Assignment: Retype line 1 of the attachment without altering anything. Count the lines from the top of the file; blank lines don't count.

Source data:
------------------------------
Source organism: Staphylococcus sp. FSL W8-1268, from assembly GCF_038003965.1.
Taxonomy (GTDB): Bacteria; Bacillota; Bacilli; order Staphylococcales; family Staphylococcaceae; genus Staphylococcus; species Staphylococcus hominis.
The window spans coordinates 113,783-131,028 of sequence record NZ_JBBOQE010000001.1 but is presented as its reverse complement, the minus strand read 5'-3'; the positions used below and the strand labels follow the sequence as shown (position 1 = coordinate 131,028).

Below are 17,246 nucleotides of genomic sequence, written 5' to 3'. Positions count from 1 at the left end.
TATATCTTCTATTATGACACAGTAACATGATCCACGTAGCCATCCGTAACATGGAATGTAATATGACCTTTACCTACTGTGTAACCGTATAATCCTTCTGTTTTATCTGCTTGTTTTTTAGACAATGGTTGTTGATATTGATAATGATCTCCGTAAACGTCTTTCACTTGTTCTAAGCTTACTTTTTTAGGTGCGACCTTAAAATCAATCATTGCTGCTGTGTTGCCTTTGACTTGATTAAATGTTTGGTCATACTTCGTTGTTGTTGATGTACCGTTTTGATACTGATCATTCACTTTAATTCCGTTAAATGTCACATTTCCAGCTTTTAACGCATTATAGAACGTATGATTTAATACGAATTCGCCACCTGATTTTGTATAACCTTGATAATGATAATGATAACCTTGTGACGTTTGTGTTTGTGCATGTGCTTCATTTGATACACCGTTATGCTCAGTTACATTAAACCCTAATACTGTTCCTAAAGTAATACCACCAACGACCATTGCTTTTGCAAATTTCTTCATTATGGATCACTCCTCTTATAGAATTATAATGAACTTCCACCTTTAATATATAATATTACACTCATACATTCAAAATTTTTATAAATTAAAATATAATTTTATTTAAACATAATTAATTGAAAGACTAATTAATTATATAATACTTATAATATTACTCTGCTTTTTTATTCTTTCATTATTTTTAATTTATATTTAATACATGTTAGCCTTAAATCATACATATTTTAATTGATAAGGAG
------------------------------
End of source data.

Source organism: Staphylococcus sp. FSL W8-1268, from assembly GCF_038003965.1.